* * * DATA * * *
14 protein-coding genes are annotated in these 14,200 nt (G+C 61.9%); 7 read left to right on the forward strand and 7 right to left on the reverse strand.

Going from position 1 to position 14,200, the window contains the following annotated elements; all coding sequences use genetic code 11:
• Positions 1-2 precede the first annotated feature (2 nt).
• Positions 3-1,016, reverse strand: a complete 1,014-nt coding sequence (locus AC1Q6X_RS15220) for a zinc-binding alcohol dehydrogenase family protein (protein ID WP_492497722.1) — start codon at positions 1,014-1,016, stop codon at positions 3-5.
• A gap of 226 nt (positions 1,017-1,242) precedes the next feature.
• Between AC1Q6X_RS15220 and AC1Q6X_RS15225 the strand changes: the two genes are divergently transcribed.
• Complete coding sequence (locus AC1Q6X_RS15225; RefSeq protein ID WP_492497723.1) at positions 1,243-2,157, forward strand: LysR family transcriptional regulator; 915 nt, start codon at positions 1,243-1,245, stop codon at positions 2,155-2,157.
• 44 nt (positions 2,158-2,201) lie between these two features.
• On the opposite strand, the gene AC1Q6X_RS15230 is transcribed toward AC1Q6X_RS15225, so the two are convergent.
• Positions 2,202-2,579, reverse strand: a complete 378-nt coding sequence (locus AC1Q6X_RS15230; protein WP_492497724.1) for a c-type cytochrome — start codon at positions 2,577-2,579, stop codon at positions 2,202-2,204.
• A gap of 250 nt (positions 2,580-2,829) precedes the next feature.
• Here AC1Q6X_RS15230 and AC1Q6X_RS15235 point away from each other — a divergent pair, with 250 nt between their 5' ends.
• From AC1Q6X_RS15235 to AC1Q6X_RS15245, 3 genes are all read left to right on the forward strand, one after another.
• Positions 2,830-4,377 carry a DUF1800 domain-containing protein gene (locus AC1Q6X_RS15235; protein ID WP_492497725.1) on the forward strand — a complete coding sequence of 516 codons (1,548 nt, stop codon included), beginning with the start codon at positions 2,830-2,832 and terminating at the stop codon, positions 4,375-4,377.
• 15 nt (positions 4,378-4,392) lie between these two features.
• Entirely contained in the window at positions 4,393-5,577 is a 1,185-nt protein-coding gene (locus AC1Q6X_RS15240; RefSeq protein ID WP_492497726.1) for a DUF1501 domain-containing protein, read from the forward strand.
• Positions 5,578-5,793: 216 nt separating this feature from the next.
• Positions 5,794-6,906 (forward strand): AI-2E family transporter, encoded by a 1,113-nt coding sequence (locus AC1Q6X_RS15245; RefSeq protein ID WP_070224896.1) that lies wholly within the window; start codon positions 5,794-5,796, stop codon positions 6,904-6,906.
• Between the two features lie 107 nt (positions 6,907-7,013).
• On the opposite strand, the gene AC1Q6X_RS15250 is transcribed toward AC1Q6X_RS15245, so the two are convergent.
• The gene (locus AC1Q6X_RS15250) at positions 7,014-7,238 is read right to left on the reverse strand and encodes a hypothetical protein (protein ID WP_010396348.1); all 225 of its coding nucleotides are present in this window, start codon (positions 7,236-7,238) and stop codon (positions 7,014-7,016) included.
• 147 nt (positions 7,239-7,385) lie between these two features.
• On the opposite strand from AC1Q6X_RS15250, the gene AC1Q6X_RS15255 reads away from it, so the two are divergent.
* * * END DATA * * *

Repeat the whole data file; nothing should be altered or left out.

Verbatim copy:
14 protein-coding genes are annotated in these 14,200 nt (G+C 61.9%); 7 read left to right on the forward strand and 7 right to left on the reverse strand.

Going from position 1 to position 14,200, the window contains the following annotated elements; all coding sequences use genetic code 11:
• Positions 1-2 precede the first annotated feature (2 nt).
• Positions 3-1,016, reverse strand: a complete 1,014-nt coding sequence (locus AC1Q6X_RS15220) for a zinc-binding alcohol dehydrogenase family protein (protein ID WP_492497722.1) — start codon at positions 1,014-1,016, stop codon at positions 3-5.
• A gap of 226 nt (positions 1,017-1,242) precedes the next feature.
• Between AC1Q6X_RS15220 and AC1Q6X_RS15225 the strand changes: the two genes are divergently transcribed.
• Complete coding sequence (locus AC1Q6X_RS15225; RefSeq protein ID WP_492497723.1) at positions 1,243-2,157, forward strand: LysR family transcriptional regulator; 915 nt, start codon at positions 1,243-1,245, stop codon at positions 2,155-2,157.
• 44 nt (positions 2,158-2,201) lie between these two features.
• On the opposite strand, the gene AC1Q6X_RS15230 is transcribed toward AC1Q6X_RS15225, so the two are convergent.
• Positions 2,202-2,579, reverse strand: a complete 378-nt coding sequence (locus AC1Q6X_RS15230; protein WP_492497724.1) for a c-type cytochrome — start codon at positions 2,577-2,579, stop codon at positions 2,202-2,204.
• A gap of 250 nt (positions 2,580-2,829) precedes the next feature.
• Here AC1Q6X_RS15230 and AC1Q6X_RS15235 point away from each other — a divergent pair, with 250 nt between their 5' ends.
• From AC1Q6X_RS15235 to AC1Q6X_RS15245, 3 genes are all read left to right on the forward strand, one after another.
• Positions 2,830-4,377 carry a DUF1800 domain-containing protein gene (locus AC1Q6X_RS15235; protein ID WP_492497725.1) on the forward strand — a complete coding sequence of 516 codons (1,548 nt, stop codon included), beginning with the start codon at positions 2,830-2,832 and terminating at the stop codon, positions 4,375-4,377.
• 15 nt (positions 4,378-4,392) lie between these two features.
• Entirely contained in the window at positions 4,393-5,577 is a 1,185-nt protein-coding gene (locus AC1Q6X_RS15240; RefSeq protein ID WP_492497726.1) for a DUF1501 domain-containing protein, read from the forward strand.
• Positions 5,578-5,793: 216 nt separating this feature from the next.
• Positions 5,794-6,906 (forward strand): AI-2E family transporter, encoded by a 1,113-nt coding sequence (locus AC1Q6X_RS15245; RefSeq protein ID WP_070224896.1) that lies wholly within the window; start codon positions 5,794-5,796, stop codon positions 6,904-6,906.
• Between the two features lie 107 nt (positions 6,907-7,013).
• On the opposite strand, the gene AC1Q6X_RS15250 is transcribed toward AC1Q6X_RS15245, so the two are convergent.
• The gene (locus AC1Q6X_RS15250) at positions 7,014-7,238 is read right to left on the reverse strand and encodes a hypothetical protein (protein ID WP_010396348.1); all 225 of its coding nucleotides are present in this window, start codon (positions 7,236-7,238) and stop codon (positions 7,014-7,016) included.
• 147 nt (positions 7,239-7,385) lie between these two features.
• On the opposite strand from AC1Q6X_RS15250, the gene AC1Q6X_RS15255 reads away from it, so the two are divergent.